SOUTH PORTLAND — The City Council will hold a fourth workshop on hotly contested short-term rentals next month, delaying plans to bring an ordinance regulating Airbnb-style operations to a council vote in January.

It’s unclear what impact the delay might have on the council’s previously stated unanimous opposition to short-term rentals of entire single-family houses that aren’t occupied by their owners.

Five of seven councilors agreed Wednesday that the rental issue warrants further discussion, after the council two weeks ago asked city staff members to draft proposed ordinance changes for a first reading and vote in January.

One councilor, who represents waterfront neighborhoods most affected by short-term rentals, vehemently opposes the delay and questions the motives of other councilors who approved it.

Mayor Linda Cohen said a majority of councilors indicated during Wednesday’s workshop planning session that they want to take more time with the issue and expect to see proposed ordinance language at a Jan. 24 workshop.

Cohen said councilors voiced a variety of reasons for wanting to “slow down” the process. Two councilors are newly elected. Some want the council to set up a committee of stakeholders to work on the regulations.

“Some councilors feel it’s moving too fast,” Cohen said Thursday. “I just want to do it right.”

Councilors were unanimous two weeks ago in saying they wanted to prohibit short-term rentals of homes that aren’t owner-occupied in residential neighborhoods, despite pleas from short-term rental operators who said such a ban would damage them financially.

At the same time, councilors said they would allow owner-occupied short-term rentals in residential and other districts under an evolving set of proposed regulations that city staff members said would be difficult to enforce under traditional mechanisms.

CONSTITUENTS FEEL ‘BETRAYED’

Councilor Claude Morgan, who opposed holding a fourth workshop along with Councilor Susan Henderson, said he was shocked and disappointed to see his colleagues back down Wednesday. The way he sees it, they promised to take action in January to ban short-term rentals that aren’t owner-occupied and regulate owner-occupied operations.

“That was the explicit promise coming out of the council chamber two weeks ago,” Morgan said Thursday. “Now I couldn’t tell you where the council is going on this. I don’t know if I can take a councilor at his word about anything related to this issue.”

Morgan said many of his constituents in the Ferry Village and Willard Beach neighborhoods have contacted him since the fourth workshop was scheduled. Many are worried, he said, and some feel “betrayed” by the council’s vacillation.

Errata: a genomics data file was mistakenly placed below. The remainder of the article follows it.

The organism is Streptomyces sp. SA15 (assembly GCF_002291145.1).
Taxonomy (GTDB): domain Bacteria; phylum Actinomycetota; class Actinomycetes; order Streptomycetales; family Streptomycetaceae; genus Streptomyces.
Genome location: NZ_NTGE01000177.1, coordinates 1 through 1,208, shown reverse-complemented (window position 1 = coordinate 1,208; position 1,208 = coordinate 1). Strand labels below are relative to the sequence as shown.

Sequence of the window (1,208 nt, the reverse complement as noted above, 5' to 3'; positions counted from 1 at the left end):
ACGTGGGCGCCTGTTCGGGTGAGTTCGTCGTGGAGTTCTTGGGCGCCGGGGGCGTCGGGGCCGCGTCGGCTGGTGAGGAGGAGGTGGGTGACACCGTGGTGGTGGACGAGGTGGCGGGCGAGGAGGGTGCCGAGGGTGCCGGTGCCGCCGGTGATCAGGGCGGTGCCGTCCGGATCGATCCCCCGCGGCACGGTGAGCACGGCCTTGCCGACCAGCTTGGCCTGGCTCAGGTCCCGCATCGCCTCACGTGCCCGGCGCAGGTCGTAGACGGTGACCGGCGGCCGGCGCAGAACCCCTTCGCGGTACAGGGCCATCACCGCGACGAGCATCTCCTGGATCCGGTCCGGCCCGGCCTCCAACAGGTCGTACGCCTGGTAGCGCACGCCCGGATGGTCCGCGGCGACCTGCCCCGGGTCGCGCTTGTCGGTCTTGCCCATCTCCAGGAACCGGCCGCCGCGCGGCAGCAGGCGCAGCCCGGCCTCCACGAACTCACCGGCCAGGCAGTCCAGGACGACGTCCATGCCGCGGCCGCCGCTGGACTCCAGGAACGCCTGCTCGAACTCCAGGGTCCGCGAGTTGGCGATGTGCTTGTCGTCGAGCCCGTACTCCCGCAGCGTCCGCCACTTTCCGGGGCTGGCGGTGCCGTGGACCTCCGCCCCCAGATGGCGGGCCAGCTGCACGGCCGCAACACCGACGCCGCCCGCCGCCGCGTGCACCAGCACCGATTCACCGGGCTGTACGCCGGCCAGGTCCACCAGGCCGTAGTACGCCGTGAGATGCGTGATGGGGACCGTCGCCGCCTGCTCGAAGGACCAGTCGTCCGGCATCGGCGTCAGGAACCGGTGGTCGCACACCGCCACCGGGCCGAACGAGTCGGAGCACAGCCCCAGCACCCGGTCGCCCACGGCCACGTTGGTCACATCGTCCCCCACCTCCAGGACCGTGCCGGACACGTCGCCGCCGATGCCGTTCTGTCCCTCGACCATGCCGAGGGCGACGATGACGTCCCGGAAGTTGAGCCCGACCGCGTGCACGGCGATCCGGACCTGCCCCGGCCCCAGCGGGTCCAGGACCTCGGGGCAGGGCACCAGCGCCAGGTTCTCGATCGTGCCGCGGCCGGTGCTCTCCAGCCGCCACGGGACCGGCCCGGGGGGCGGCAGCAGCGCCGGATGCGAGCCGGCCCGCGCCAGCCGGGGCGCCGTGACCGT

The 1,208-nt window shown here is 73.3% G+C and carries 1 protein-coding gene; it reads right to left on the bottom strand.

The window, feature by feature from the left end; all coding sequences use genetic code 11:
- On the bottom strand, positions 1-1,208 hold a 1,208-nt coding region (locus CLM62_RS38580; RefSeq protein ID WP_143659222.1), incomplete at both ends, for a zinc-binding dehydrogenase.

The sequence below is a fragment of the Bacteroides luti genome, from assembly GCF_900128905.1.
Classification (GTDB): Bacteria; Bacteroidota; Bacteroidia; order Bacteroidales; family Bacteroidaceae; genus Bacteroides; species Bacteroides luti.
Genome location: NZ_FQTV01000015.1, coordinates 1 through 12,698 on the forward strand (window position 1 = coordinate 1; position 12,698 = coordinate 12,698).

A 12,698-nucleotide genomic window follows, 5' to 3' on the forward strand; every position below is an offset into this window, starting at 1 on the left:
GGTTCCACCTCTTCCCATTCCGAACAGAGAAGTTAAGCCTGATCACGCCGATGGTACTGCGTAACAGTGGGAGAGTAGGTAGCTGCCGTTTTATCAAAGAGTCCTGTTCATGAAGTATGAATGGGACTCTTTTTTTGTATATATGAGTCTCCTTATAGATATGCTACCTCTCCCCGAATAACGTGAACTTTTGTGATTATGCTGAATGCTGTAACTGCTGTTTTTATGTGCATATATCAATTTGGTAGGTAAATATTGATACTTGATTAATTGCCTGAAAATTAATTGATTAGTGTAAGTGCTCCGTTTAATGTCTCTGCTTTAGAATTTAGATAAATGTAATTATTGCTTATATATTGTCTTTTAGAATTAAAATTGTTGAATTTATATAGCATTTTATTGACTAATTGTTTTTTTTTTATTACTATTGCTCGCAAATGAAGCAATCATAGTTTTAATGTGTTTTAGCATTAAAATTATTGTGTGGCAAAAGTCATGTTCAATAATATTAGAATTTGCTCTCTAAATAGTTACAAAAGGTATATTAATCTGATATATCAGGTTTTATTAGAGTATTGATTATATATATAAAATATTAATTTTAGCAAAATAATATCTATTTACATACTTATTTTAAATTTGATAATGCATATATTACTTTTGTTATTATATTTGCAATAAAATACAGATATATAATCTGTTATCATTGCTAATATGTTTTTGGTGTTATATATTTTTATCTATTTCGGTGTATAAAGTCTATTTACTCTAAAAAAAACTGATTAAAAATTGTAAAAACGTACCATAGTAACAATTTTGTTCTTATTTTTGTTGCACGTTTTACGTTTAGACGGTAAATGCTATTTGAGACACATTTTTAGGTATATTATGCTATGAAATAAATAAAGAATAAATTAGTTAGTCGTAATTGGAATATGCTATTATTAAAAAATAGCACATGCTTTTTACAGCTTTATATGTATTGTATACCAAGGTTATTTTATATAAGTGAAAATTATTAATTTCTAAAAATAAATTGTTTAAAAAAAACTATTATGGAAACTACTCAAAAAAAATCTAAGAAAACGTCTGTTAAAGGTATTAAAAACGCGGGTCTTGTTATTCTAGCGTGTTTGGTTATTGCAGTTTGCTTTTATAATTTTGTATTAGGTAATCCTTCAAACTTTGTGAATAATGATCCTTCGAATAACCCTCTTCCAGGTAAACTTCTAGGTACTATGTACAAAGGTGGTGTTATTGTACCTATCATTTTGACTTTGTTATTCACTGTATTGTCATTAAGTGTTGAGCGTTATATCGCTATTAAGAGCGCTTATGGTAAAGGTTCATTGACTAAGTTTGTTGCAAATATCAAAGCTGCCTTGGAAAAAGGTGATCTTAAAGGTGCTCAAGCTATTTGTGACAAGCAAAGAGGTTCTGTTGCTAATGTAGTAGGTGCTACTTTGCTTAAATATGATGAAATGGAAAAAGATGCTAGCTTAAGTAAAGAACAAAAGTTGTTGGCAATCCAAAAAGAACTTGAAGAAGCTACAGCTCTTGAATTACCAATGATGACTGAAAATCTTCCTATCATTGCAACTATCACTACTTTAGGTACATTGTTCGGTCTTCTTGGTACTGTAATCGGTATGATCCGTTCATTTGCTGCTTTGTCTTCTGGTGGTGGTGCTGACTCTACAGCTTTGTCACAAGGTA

South Portland is the latest U.S. city to wrestle with this issue, as has neighboring Portland. The council responded to complaints from residents who say the spread of short-term rentals, like those advertised on Airbnb.com and similar websites, is tearing at the fabric of the city’s residential neighborhoods.

Short-term rentals involve rooms or homes that are leased for a few days to a few weeks at a time. Such rentals aren’t listed as permitted uses in South Portland’s residential zoning districts, but like many commercial uses, they aren’t explicitly prohibited.

‘THIS IS A CITYWIDE ISSUE’

Cohen said scheduling a fourth workshop doesn’t mean councilors have changed their minds about short-term rentals. However, there are complex regulations to be considered, she said, including various ways to limit or control their growth in neighborhoods throughout the city.

“This is a citywide issue,” Cohen said. “I don’t want to see the disintegration of neighborhoods.”

There are 282 short-term rentals in the city listed on various home-sharing websites, according to Host Compliance, a third-party web service. About 70 percent are single-family homes that are not owner-occupied and are considered whole-house rentals.

Councilors said last week that they would support allowing owner-occupied short-term rentals in residential neighborhoods, in part because having an owner on-site probably would alleviate complaints about rowdy guests keeping neighbors up all night.

Councilors also noted that whole-house short-term rentals are especially concerning because they remove single-family homes from a real estate market in which city officials are struggling to create much-needed affordable housing.

And with short-term rentals going for an average of $175 per night, not counting security deposits and cleaning fees, they’ve also helped to drive up home prices in the city’s eastern neighborhoods and put pressure on long-term rental prices.

Short-term rental operators recently formed an association that submitted a proposal to the council that would, in part, put the association in charge of regulating its members. Cohen said she appreciated the offer but wouldn’t support short-term rental owners monitoring themselves.

Kelley Bouchard can be contacted at 791-6328 or at:

[email protected]

Twitter: KelleyBouchard

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